House Majority Leader Eric CantorEric CantorGOP shifting on immigration Breitbart’s influence grows inside White House Ryan reelected Speaker in near-unanimous GOP vote MORE (R-Va.) grew frustrated midday at Democratic charges that the Republican bill is aimed at protecting corporate tax loopholes by requiring a two-thirds vote for all tax increases. Cantor said Republicans have supported tax reform, but said Democrats have stood in the way of an agreement.
"I know it makes for good politics to throw the shiny ball out there … that somehow Republicans are wed to that kind of policy to sustain these preferences, when all along, in our budget and in our plan, we have said we're for tax reform, we have said we're for bringing down rates on everybody," Cantor said.
House Budget Committee ranking member Chris Van Hollen (D-Md.) argued repeatedly that the bill is a Republican attempt to "graft" the GOP's budget plan into the Constitution, particularly the two-thirds vote requirement for new tax increases. Rep. James McGovern (D-Mass.) argued during debate on the rule that such a dramatic change is being proposed without any committee debate or even much warning about the contents of the bill.
"Here we are today considering legislation that would fundamentally transform the United States economy, gut many of the programs like Social Security and Medicare that millions of Americans rely upon, and make radical changes to the Constitution, and the Republican majority of the Rules Committee has brought it to the floor under a closed rule," McGovern said. "No hearings, no witness, no markups, no nothing."
Several other Democrats argued that the GOP bill is essentially an even tougher version of the budget proposed by House Budget Committee Chairman Paul Ryan (R-Wis.). They said it would make drastic cuts to Social Security, Medicare and Medicaid. The Democrats continued to call for higher taxes on oil companies and other corporations.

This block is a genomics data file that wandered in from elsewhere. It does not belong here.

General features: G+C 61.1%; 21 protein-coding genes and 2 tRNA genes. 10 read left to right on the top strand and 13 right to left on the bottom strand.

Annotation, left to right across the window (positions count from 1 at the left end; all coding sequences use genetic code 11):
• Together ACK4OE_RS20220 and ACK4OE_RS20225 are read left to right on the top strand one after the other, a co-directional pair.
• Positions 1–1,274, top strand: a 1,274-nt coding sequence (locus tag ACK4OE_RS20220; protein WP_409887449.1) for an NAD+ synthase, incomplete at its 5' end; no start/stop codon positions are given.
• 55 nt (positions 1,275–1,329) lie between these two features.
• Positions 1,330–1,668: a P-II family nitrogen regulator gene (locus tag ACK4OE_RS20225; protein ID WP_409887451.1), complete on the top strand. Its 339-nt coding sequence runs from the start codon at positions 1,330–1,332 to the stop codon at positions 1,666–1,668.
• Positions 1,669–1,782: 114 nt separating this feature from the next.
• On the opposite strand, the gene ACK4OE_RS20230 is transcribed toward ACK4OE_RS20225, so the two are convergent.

But even as Democrats made these complaints, Republicans and Democrats were hailing a breakthrough in negotiations that has resulted in a broad compromise that includes many of the same elements found in the "cut, cap and balance" bill.
According to a summary from the Gang of Six talks, the agreement calls for immediate cuts of $500 billion, statutory caps on discretionary spending through 2015 and a two-thirds majority vote requirement for bills in Congress that exceed these caps. In addition, the plan foresees extending discretionary spending caps through 2021, as Republicans proposed in H.R. 2560.
The Senate plan does include tax increases through the elimination of tax breaks. However, the agreement would continue to allow home mortgage interest deductions and other tax breaks that many now enjoy.
In addition, it would lower individual income tax rates — a trade-off Republicans have insisted on if so-called tax deduction loopholes were closed — and lower corporate tax rates.
Late Tuesday, Cantor said House Republicans are reviewing this proposal. He said that while there are some "constructive ideas" in the bill, he is "concerned" with the revenue side of the bill. "I continue to caution that a tax increase is the wrong policy to pursue with so many Americans out of work," he said.